Production at Atrush oilfield in Kurdish region to be delayed

Companies involved in the project include Abu Dhabi’s Taqa, which is the field's operator.

Construction of a pipeline spur that will connect the Atrush field with the Kurdish pipeline network, to allow crude to be exported via Turkey’s Ceyhan port, pictured, has been delayed. Umit Bektas / Reuters
Powered by automated translation

Production at the Atrush oilfield development in the Kurdish region of Iraq will be delayed, possibly until next year, according to companies involved in the project, which includes Abu Dhabi’s Taqa, the field’s operator.

Talks over the financing and construction of a pipeline spur that will connect the field with the Kurdish pipeline network, to allow crude to be exported via Turkey’s Ceyhan port, have delayed production start-up, which was expected in the second quarter of this year.

The Kurdistan Regional Government (KRG) changed the proposal for the pipeline in spring this year and exercised its option to take up to 25 per cent ownership of the project.

The talks with the KRG have “unfortunately ... proved to be more complex and have taken longer than initially envisaged, but are now close to being finalised.,” said Chris Bruijnzeels, chief executive of ShaMaran Petro­leum, a Canadian com­pany which owns almost 27 per cent of Atrush.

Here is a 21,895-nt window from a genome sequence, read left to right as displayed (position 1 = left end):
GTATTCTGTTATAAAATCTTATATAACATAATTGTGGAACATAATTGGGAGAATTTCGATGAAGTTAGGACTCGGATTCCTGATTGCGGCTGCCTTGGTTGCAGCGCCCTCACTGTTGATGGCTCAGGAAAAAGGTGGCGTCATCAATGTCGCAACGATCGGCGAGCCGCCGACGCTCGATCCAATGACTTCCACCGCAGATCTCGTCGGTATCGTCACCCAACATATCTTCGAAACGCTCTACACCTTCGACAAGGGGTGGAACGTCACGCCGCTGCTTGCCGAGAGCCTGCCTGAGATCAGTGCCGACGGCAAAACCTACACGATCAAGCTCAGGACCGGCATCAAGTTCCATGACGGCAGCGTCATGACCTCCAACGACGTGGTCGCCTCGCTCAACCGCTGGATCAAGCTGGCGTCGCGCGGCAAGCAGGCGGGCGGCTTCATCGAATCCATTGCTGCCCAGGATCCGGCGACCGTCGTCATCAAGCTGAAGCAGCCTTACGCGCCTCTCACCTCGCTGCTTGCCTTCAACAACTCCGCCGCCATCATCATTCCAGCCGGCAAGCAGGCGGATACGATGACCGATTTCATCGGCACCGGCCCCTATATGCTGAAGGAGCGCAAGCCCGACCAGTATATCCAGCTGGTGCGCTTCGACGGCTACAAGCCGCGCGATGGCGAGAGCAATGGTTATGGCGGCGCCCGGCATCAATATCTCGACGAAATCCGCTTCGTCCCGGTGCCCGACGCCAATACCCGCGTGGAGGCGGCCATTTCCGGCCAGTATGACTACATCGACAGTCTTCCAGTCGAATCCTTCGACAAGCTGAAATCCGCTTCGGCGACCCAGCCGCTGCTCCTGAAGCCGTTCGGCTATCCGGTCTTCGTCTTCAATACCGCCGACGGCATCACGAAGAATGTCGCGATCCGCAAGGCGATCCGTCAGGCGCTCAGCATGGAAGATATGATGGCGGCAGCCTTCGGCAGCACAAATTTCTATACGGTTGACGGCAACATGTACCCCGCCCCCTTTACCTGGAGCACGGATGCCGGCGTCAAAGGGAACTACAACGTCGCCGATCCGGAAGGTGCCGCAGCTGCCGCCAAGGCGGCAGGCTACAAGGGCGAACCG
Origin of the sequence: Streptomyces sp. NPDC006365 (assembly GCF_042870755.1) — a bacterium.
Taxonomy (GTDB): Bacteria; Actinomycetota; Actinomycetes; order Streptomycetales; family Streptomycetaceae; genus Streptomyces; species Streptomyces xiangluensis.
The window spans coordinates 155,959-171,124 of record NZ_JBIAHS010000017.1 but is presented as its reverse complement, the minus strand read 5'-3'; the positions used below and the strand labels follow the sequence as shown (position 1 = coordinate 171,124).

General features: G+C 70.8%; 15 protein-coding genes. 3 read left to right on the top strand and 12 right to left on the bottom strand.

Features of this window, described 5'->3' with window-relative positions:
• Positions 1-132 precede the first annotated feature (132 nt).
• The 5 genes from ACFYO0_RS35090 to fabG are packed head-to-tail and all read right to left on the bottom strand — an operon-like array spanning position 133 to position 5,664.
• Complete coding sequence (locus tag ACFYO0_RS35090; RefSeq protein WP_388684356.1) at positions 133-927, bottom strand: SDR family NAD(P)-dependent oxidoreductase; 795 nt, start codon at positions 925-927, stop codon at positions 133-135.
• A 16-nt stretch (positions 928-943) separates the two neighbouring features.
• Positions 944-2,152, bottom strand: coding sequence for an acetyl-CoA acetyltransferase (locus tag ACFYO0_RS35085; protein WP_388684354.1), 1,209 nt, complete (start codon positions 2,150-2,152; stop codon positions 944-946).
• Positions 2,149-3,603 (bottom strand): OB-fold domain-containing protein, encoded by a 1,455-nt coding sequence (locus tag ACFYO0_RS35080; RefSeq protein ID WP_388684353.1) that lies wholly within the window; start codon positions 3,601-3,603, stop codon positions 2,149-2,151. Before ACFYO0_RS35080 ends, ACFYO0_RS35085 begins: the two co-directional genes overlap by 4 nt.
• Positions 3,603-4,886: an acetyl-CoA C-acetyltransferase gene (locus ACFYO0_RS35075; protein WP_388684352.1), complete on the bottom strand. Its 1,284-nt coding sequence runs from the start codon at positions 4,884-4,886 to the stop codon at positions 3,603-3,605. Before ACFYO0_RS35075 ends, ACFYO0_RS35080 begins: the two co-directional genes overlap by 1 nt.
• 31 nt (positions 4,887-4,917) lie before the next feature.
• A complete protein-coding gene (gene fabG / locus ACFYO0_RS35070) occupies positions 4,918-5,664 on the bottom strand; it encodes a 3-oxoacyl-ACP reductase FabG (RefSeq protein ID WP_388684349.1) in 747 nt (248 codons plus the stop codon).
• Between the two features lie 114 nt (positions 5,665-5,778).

But it has “resulted in a delay in the start of construction of the feeder pipeline [and] this will most likely result in first oil to slip into the first quarter of next year”, Mr Bruihnzeels said.

Atrush is the only major new project that Taqa is investing in since it began to severely cut back its capital expenditure two years ago.

Taqa had a capital investment target this year of Dh1.8 billion but its chief financial officer, Grant Gillon, said on Wednesday that it was likely to spend much less than that.

“We are working very closely with the KRG to ensure that the pipeline is installed and constructed before the end of the year, early next year at the latest,” said Saeed Al Dhaheri, Taqa’s acting chief operating officer.

The KRG earlier said it would take up its option to increase its ownership share at Atrush.

Taqa currently owns a little more than 53 per cent, ShaMaran almost 27 per cent and Marathon Oil the remainder.

KRG can take up to 25 per cent, reducing Taqa’s stake to just below 40 per cent and the other partners pro rata.

The field is expected to ramp up to peak gross production of 30,000 barrels per day.​

Follow The National's Business section on Twitter